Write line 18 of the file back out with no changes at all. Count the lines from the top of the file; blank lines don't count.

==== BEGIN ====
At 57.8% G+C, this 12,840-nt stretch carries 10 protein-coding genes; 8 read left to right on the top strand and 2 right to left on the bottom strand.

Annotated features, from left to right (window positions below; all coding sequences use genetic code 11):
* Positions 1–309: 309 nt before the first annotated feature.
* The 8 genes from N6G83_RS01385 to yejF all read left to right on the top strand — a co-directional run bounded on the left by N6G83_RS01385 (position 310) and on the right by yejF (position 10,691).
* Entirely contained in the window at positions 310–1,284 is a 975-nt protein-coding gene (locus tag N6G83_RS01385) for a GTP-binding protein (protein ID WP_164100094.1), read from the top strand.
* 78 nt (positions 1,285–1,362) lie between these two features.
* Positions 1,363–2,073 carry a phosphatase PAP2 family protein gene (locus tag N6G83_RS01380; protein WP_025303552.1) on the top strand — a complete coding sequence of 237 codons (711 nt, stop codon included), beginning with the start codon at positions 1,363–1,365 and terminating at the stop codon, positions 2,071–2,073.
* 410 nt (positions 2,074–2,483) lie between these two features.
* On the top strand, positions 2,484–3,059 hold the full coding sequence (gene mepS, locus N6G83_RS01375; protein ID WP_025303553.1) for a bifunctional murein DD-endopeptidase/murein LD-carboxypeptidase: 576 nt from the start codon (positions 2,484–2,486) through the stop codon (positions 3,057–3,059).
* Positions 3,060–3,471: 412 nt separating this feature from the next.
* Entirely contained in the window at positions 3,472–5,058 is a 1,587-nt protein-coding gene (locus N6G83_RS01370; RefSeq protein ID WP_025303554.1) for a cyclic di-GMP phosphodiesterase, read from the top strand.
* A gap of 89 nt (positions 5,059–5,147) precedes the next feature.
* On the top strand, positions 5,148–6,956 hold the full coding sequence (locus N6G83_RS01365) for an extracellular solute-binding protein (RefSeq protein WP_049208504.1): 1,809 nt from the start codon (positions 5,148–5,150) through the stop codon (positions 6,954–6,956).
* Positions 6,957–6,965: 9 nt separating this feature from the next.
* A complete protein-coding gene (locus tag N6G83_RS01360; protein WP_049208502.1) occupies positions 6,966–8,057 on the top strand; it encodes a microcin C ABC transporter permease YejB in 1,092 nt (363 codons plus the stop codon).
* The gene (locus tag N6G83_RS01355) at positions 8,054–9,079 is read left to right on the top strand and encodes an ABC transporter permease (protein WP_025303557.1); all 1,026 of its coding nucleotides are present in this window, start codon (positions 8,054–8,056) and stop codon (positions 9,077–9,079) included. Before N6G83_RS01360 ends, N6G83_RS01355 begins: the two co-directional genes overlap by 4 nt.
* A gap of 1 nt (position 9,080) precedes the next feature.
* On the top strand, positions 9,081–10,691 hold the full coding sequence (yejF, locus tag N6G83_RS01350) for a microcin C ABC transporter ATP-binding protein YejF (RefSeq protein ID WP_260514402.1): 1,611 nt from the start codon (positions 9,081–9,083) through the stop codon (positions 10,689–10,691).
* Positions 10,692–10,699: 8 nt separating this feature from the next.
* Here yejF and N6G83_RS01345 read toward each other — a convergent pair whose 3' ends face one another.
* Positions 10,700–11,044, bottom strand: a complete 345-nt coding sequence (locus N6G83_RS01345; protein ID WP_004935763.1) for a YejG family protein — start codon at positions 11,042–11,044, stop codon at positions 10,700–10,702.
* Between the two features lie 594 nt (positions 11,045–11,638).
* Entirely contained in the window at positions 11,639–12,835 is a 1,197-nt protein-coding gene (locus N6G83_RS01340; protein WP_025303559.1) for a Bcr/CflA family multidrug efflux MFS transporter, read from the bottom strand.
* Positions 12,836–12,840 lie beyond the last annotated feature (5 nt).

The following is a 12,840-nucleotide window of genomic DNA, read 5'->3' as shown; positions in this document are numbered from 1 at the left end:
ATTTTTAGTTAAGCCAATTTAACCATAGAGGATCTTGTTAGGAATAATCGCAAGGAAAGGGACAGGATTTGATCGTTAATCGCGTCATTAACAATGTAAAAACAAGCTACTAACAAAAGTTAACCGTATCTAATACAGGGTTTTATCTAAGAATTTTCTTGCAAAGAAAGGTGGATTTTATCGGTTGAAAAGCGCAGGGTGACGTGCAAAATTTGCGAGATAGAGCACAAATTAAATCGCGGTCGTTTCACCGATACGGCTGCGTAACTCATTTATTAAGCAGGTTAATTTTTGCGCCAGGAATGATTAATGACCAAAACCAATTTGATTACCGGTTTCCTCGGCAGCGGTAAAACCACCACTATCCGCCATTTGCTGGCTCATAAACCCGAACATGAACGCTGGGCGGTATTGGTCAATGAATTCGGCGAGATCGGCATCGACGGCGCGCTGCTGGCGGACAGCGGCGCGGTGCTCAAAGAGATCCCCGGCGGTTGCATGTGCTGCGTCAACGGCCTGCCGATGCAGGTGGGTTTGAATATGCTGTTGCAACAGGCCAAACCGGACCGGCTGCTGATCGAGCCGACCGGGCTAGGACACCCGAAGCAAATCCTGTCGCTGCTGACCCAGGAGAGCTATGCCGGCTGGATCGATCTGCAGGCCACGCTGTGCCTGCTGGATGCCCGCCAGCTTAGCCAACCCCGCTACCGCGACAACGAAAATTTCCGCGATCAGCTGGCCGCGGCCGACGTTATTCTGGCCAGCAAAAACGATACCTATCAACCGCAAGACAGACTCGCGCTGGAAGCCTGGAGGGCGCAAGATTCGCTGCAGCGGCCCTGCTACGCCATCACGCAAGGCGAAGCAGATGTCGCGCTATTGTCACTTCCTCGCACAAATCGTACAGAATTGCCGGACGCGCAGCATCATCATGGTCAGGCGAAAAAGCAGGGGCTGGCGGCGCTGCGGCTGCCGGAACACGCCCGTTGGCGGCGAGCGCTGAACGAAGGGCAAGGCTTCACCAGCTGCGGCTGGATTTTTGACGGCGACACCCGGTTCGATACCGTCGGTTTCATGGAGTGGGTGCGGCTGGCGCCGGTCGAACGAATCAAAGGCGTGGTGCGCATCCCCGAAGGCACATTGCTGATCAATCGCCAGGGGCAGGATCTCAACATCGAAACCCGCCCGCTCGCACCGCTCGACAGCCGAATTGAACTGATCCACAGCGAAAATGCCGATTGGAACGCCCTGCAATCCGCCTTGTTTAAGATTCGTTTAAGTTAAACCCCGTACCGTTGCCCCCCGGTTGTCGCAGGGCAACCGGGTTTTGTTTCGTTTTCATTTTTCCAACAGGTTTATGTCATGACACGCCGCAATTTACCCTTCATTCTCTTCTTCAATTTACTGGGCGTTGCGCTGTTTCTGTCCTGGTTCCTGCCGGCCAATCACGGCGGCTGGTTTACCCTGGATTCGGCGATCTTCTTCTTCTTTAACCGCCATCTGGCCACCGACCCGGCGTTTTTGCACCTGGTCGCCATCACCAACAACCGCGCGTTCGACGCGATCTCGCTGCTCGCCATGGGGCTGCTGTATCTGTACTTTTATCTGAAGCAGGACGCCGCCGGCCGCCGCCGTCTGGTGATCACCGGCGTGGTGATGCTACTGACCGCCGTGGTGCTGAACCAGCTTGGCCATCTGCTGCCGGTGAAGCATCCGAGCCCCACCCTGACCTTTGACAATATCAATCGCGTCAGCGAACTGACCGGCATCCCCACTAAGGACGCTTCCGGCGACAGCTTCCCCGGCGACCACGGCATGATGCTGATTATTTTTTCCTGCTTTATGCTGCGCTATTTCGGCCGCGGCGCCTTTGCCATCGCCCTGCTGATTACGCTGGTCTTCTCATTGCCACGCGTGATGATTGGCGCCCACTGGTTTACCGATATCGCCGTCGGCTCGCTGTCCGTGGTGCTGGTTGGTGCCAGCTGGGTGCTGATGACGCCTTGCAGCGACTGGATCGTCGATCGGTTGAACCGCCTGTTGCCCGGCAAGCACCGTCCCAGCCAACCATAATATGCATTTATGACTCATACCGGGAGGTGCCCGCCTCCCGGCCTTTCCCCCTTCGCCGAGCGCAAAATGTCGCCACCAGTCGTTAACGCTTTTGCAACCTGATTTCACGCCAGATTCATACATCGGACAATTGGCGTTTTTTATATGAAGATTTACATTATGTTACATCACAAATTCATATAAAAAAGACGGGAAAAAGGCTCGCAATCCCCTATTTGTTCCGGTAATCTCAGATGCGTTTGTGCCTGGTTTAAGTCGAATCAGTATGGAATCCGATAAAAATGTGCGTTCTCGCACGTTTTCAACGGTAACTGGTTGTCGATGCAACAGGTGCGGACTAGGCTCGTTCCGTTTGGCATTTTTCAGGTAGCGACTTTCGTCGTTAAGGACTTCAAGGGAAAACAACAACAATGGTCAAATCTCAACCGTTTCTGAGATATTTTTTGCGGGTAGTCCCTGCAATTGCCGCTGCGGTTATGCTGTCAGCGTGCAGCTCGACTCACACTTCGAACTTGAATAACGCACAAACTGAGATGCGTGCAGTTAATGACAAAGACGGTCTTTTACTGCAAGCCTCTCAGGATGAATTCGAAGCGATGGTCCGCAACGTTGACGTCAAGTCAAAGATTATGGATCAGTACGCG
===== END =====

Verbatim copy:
* On the top strand, positions 9,081–10,691 hold the full coding sequence (yejF, locus tag N6G83_RS01350) for a microcin C ABC transporter ATP-binding protein YejF (RefSeq protein ID WP_260514402.1): 1,611 nt from the start codon (positions 9,081–9,083) through the stop codon (positions 10,689–10,691).